An elective procedure that is delayed for good cause shall not be considered recklessness or willful misconduct. (Many hospitals postponed or delayed elective procedures during the pandemic.)

Health Care Provider is defined to include physician, hospital, health maintenance organization, ambulatory surgical center, long-term care facility, dentist, registered or licensed practical nurse, optometrist, podiatrist, pharmacists, chiropractor, professional physical therapist, psychologist, etc.

A COVID-19 medical liability action may not be commenced in any Missouri court later than one year after the date of the discovery of the alleged harm, damage, breach, or tort unless tolled for proof of fraud, intentional concealment, or the presence of a foreign body which has no therapeutic or diagnostic purpose of effect.

3) COVID-19 Products Liability Action
No person or entity who designs, manufactures, imports, distributes, labels, packages, leases, sells, or donates a covered product shall be liable in a COVID-19 products liability action, if the person or entity: 1. Does not make the covered product in the ordinary course of business; 2. Does make the covered product in the ordinary course of business and the emergency required the product to be modified during manufacture outside the ordinary course of business, or 3. If the covered product is used differently from its recommended purpose and used in response to the COVID-19 emergency. “Covered product” is defined as a pandemic or epidemic product, drug, biological product or device.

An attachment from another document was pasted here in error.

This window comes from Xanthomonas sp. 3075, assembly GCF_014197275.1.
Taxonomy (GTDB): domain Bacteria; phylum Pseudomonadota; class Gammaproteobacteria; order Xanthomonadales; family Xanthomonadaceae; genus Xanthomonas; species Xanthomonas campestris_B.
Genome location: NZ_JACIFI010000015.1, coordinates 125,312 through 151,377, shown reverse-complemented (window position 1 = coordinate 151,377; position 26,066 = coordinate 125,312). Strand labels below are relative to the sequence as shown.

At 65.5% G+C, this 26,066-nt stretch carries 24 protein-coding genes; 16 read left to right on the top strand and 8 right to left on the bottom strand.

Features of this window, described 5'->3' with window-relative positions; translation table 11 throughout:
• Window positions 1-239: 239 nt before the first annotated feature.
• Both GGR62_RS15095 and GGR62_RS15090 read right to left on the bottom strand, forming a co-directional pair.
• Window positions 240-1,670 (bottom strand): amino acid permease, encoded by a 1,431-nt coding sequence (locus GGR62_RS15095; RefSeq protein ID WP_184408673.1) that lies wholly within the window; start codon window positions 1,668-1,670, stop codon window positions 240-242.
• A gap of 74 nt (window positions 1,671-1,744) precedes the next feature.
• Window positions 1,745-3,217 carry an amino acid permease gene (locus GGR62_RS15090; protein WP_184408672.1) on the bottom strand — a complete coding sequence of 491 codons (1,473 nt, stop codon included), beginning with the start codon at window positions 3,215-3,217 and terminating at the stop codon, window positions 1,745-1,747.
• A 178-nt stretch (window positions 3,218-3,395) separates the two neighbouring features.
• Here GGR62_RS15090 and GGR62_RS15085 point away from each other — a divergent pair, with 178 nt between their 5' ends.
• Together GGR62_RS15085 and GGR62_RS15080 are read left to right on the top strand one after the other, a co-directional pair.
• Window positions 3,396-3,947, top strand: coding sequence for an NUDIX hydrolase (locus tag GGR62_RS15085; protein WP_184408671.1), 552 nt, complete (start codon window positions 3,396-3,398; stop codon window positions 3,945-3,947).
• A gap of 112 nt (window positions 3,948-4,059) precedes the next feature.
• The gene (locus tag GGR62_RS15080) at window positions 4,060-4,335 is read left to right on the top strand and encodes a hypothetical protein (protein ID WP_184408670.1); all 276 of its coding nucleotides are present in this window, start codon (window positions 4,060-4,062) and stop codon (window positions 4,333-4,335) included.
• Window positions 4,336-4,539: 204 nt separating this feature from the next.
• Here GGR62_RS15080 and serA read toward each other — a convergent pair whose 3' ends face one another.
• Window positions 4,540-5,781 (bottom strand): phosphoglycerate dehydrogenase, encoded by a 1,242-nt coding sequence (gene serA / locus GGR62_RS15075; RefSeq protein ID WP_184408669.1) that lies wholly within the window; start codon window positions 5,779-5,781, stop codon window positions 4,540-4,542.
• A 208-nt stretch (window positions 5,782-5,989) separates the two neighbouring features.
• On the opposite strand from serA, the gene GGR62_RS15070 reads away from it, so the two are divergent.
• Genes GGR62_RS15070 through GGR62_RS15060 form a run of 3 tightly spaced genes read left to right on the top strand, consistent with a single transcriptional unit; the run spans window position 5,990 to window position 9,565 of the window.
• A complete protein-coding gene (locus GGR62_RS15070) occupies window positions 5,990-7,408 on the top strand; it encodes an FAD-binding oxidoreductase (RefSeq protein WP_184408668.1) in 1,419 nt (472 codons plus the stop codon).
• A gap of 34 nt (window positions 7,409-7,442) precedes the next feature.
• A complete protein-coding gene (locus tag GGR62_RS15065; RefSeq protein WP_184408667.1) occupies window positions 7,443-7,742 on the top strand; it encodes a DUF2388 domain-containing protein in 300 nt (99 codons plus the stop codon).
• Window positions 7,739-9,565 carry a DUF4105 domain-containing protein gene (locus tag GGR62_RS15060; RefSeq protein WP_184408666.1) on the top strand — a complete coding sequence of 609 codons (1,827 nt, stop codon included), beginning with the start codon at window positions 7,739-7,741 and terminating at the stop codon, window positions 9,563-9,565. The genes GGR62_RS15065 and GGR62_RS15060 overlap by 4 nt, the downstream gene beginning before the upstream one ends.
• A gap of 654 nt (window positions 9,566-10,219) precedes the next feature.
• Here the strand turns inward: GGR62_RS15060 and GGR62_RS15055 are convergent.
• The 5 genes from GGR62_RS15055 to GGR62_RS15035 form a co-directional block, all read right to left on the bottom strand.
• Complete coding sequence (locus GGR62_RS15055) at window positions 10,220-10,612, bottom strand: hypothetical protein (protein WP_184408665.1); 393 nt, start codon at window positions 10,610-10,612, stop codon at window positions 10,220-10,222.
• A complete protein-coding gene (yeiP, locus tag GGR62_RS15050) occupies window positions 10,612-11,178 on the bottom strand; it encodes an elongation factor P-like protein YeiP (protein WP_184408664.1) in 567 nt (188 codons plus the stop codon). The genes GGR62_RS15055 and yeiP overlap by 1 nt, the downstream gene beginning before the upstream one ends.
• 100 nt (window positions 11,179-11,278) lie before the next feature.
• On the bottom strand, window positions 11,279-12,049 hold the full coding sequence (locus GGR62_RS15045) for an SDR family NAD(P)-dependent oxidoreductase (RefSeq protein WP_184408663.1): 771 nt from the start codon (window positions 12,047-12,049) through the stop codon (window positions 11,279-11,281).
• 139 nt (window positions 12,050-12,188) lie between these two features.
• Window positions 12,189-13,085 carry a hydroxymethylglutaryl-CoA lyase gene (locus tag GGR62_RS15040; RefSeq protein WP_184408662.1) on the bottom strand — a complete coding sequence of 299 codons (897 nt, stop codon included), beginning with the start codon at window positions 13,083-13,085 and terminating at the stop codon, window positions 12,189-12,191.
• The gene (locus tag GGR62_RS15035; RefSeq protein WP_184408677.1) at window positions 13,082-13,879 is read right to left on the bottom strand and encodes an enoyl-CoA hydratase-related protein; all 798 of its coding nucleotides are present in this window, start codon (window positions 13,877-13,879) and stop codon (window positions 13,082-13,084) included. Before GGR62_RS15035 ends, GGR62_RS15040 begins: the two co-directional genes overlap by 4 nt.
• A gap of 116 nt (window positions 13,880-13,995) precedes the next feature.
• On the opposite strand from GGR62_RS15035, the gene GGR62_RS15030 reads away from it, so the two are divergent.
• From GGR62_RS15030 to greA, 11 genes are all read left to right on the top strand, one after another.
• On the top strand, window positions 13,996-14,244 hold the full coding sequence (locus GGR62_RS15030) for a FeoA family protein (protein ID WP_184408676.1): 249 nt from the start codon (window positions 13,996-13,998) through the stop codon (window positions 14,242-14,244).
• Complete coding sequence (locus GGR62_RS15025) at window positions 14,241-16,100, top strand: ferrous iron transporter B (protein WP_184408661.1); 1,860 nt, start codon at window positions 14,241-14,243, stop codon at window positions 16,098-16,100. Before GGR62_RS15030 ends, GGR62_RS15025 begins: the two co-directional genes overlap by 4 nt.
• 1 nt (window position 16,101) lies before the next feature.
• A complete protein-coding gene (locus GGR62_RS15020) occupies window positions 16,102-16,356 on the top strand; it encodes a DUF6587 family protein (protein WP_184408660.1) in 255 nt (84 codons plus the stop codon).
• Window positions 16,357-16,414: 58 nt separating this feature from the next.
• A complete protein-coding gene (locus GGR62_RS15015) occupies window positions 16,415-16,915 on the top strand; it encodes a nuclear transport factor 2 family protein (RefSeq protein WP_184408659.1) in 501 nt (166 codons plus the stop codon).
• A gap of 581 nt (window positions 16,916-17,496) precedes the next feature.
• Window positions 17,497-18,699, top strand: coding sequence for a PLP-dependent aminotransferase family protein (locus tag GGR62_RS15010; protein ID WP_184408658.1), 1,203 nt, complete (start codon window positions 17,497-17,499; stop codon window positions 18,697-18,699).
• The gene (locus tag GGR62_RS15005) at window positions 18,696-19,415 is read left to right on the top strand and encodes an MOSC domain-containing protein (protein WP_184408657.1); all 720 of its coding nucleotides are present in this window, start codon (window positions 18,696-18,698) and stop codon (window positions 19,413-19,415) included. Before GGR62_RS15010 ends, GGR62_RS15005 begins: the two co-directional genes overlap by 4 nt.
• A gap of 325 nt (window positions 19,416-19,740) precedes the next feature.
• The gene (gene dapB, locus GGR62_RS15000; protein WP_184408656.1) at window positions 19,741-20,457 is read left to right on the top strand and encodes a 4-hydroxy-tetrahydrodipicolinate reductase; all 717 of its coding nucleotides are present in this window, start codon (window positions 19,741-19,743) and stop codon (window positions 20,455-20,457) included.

A COVID-19 products liability action shall not be commenced later than two years after the date of the alleged harm, damage, breach, or tory unless tolled for proof of fraude or intentional concealment.

Punitive Damages may be awarded in any COVID-19 related action, but shall not exceed an amount in excess of nine times the amount of compensatory damages.

Application of this Act
All provisions of this act expire four years after the effective date of this act.

The bill creates a new cause of action and replaces any such common law cause of action.

Also, the bill preempts and supersedes any state law related to the recovery for personal injuries covered under a COVID-19 related action unless the provisions of state law impose stricter limits on damages or liability for personal injury. The provisions of this bill shall not expand any liability or limit any defense otherwise available.